The meeting, at Great Marlow School, will be held on Friday October 14 from 7pm and has been arranged by the Save Hospital Services Committee – an independent group which includes politicians and campaigners from across the political spectrum in Wycombe. Health officials have agreed in principle to attend the meeting, which has been set up in response to the current NHS ‘engagement process’, called ‘Better Healthcare in Bucks’.
Several public sessions have also been arranged by the NHS as it prepares to set out new proposals later this year. These new plans, currently not formulated, could mean further radical service changes to our hospitals in Bucks. But the NHS meetings have been criticised for their format with some accusing them of asking leading questions. So the campaigners now want to hold their own meeting and ask the type of questions they believe the public would wish to pose.
Save Hospital Services warns residents to be on their guard for a repeat of the type of changes that sent shockwaves through local communities in 2004. A consultation process, entitled Shaping Health Services, led to key services being transferred from Wycombe to Stoke Mandeville in Aylesbury against the wishes of thousands of residents.
Among services that moved were the Special Care Baby Unit, emergency trauma and inpatient maternity. This has meant that almost all serious accidents are now treated in Aylesbury, and there are no more doctor-led births at Wycombe. Instead of an A&E, the hospital now has an emergency medical centre. And instead of a maternity department, Wycombe simply has a midwifery unit.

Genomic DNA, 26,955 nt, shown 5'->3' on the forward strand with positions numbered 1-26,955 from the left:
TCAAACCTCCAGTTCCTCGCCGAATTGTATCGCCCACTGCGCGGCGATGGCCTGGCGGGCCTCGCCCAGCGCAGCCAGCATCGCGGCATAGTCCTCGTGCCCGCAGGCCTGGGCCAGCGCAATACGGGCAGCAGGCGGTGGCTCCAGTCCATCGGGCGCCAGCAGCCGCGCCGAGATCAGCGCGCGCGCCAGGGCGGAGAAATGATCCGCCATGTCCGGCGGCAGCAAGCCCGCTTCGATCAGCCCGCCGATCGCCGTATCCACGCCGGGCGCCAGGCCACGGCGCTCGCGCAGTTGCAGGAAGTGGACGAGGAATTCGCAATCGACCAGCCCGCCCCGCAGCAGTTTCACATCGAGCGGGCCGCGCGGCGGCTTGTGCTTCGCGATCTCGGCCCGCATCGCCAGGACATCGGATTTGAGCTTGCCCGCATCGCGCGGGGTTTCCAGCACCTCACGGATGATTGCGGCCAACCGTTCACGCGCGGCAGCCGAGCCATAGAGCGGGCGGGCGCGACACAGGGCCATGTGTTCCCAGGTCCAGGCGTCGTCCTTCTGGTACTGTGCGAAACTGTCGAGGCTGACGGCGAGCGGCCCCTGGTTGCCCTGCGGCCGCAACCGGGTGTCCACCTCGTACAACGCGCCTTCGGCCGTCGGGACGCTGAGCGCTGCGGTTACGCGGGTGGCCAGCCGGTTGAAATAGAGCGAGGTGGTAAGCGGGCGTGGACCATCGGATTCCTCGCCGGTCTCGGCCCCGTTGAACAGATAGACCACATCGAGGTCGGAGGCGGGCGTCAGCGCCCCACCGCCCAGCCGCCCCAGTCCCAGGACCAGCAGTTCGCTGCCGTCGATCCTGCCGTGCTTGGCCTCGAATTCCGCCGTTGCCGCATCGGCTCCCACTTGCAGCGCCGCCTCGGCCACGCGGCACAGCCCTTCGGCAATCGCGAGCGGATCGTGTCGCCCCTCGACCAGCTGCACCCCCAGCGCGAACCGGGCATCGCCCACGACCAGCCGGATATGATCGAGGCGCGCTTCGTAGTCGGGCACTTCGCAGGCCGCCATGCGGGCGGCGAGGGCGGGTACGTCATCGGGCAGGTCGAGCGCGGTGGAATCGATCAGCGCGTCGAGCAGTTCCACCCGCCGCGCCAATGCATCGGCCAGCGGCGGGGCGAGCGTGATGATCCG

Now, campaigners fear the situation could become even worse as a result of the yet unknown changes to come later this year.
The Bucks NHS has previously stated that it favours specialisation in the county’s hospitals, but wants to retain a range of general services. “This is a warning light to us that there could be trouble ahead,” said Steve Cohen, who chairs Save Hospital Services. “We are not against specialisation per-se, but we fear this could lead to more general services being stripped away from Wycombe.”
Save Hospital Services Secretary John Barlow was present at one of the NHS engagement meetings, and he said he felt ‘leading’ questions’ were asked to get the desired answers. He said one question prompted participants to choose whether ‘quality’ of treatment was more important than the travel time involved, with quality being the obvious answer. “What we’ve all got to be a bit concerned about is the focus on the specialist complicated procedures”, he added. “The vast majority of treatments are not rocket science and they ought to be delivered locally.”
Please come along to Great Marlow School on Friday October 14 from 7pm – its your chance to have your say!